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Dealing With Risk

Posted: Sat Dec 13, 2008 10:27 pm
by Adrians
An article from the Peak UK USA team blog
Peak UK Blog wrote:

Dealing with Risk
We all deal with risk in kayaking differently- sometimes we portage, sometimes we run it, and soemtimes we make the wrong decision....Either way, the internal battle between running and not running something can be difficult. How do we make our decisions? Why the heck do we do this thing called kayaking?!

Here are a few of my thoughts on this everpresent issue:

Well, #1 we are in this sport because it's friggin FUN! We do this because of the rush we get from cleaning a line, or the confidence we get from running some scary a$% drop. We do this because of the people we meet along the way, the places we see, and the people we turn in to- adventureres. This past year, someone very close to me had a near-death experience and was at the very last second, saved. His view is a more humble one but he has not lost his passion for the sport. His way of handling the situation involved writing about the experience and discussing what could have been done differently in retrospect (although doing this sometimes leads us to the conclusion that in the moment of chaos, everything is done that should be critique after the fact often leads no where)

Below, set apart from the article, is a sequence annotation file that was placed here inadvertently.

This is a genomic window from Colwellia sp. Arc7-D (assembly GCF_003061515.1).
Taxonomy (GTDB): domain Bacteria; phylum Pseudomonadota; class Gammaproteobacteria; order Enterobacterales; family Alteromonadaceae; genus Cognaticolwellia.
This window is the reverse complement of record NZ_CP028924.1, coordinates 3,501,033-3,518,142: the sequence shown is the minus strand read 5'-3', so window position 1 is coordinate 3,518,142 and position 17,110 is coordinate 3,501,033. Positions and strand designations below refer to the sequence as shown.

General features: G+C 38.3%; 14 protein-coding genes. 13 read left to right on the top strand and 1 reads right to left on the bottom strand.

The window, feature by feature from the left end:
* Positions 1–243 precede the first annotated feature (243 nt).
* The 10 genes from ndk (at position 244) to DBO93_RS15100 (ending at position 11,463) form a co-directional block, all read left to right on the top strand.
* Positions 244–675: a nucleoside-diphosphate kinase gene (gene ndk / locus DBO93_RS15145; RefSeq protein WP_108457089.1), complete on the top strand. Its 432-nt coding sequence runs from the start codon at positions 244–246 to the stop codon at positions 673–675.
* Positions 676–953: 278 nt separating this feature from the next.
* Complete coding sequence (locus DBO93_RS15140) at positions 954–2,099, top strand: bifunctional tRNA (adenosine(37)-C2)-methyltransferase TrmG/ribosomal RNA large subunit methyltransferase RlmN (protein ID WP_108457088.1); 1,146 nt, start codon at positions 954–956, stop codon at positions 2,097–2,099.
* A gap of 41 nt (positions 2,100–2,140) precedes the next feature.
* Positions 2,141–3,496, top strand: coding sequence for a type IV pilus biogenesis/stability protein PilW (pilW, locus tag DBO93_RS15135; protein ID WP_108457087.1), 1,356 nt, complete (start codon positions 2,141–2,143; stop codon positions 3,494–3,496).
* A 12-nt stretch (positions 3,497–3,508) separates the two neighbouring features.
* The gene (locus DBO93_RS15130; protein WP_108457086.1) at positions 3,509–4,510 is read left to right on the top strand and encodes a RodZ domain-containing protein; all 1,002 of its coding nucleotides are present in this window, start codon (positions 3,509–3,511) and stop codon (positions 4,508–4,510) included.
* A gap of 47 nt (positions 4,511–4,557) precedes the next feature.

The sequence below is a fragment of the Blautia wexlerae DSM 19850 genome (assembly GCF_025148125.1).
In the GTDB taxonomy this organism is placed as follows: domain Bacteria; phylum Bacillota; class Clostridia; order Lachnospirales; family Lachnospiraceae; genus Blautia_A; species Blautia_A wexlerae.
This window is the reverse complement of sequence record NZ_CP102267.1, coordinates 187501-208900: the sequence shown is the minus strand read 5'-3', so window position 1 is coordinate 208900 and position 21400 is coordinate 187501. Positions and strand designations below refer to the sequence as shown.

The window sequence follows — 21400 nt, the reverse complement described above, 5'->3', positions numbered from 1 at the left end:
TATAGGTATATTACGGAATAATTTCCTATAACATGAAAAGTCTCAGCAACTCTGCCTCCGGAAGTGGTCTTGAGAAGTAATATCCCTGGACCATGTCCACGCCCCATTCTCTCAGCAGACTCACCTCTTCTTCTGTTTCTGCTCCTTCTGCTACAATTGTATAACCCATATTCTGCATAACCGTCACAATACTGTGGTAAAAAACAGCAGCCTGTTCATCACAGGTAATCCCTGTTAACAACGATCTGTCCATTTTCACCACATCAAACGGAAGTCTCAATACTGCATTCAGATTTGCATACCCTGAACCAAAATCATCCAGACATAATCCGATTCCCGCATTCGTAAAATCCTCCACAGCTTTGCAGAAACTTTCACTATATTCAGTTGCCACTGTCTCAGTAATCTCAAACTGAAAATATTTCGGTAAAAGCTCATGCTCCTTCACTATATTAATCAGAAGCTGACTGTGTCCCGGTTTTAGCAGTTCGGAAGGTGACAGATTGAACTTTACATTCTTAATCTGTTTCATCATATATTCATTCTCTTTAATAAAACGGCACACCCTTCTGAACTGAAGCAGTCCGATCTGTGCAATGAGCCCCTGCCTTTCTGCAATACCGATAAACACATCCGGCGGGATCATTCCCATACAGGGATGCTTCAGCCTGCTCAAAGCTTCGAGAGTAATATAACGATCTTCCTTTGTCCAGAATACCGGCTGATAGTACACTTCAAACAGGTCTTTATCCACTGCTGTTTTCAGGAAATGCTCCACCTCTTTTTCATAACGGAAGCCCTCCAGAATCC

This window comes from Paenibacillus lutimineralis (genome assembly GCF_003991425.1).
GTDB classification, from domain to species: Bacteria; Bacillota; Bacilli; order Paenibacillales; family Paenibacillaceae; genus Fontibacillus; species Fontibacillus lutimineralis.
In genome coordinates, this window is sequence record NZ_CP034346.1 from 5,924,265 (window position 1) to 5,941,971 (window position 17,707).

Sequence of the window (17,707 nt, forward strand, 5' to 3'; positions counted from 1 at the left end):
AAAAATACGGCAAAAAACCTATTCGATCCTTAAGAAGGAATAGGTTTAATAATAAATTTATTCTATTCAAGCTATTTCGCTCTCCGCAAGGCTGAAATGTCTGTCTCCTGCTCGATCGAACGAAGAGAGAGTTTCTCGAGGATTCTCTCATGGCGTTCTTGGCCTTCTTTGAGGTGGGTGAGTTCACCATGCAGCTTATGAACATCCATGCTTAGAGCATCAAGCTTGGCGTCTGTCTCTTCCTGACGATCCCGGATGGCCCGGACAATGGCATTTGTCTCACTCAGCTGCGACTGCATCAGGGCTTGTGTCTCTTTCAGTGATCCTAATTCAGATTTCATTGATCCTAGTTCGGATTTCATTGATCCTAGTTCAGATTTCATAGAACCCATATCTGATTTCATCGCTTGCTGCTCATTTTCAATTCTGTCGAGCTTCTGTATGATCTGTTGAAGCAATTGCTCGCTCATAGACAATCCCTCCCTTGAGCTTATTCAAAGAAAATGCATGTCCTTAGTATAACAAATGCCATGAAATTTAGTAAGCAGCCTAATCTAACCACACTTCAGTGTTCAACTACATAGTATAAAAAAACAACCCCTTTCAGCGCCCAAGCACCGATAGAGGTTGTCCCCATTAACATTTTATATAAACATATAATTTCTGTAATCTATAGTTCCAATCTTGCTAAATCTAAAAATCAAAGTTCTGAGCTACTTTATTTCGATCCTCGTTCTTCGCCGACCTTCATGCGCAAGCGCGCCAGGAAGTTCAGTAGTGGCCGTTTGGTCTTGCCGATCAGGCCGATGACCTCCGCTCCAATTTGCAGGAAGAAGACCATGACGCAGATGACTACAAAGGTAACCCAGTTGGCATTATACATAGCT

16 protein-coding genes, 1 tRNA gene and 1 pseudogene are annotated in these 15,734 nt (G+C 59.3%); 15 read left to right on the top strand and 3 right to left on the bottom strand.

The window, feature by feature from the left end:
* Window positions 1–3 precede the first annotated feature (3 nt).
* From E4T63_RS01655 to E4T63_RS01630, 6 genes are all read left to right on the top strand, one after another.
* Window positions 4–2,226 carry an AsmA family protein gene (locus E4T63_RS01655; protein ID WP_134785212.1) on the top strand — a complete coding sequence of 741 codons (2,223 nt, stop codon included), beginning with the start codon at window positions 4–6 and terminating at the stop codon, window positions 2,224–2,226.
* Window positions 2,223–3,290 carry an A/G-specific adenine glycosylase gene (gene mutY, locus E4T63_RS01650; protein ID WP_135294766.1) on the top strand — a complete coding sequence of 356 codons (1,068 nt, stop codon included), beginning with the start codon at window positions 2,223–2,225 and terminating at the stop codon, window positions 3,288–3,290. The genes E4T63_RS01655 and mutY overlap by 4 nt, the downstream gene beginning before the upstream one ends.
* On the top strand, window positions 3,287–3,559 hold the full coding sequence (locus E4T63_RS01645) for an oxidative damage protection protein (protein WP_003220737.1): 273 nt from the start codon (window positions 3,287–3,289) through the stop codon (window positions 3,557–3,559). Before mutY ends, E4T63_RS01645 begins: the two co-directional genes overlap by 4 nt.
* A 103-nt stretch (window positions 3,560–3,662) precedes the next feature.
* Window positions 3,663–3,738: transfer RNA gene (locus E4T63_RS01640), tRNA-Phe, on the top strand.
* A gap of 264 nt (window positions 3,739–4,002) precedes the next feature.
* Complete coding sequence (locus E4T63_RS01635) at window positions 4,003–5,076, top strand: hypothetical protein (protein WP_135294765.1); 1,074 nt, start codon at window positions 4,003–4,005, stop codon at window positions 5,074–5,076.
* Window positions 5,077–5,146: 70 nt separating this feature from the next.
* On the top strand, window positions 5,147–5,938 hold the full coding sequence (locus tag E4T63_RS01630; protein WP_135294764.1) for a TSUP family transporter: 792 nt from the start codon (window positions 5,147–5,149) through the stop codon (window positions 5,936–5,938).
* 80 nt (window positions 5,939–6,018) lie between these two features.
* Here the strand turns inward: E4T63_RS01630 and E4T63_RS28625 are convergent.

However, not all of us can recover from an experience when the sh*& hits the fan as they say- if we survive at all. Sometimes, we realize something about ourselves deep down inside that we never knew. We may choose to leave the sport in pursuit of the dream not yet achieved. Or we may choose to ease up and paddle less and less. Whatever the decision, it is never an easy one.

After having a few near death experiences myself, I have a few thoughts on ways to get back on the water and be comfortable:

1. get back on the water the next day if possible- the more time that goes by, the more uncomfortable you will be when you finally return to the river
2. Discuss the incident with your paddling buddies from that day and family. Evaluate what was done and how the group felt afterwards (maybe you need a new paddling group?)
3. Give yourself a pat on the back for even getting to step 3!
4. Looks at your paddling gear and see if you are missing something very kin? throwbag?
5. Finally, if you continue to paddle, set goals for yourself to help you get more comfortable with uncomfortable situations

I just was thinking about this the other day and wanted to write a bit on it. What are your thoughts? Your experiences? Let us know!

Oh and Merry Christmas from all of us at Peak UK!!!! Stay warm and toasty!!!

-Christina Russell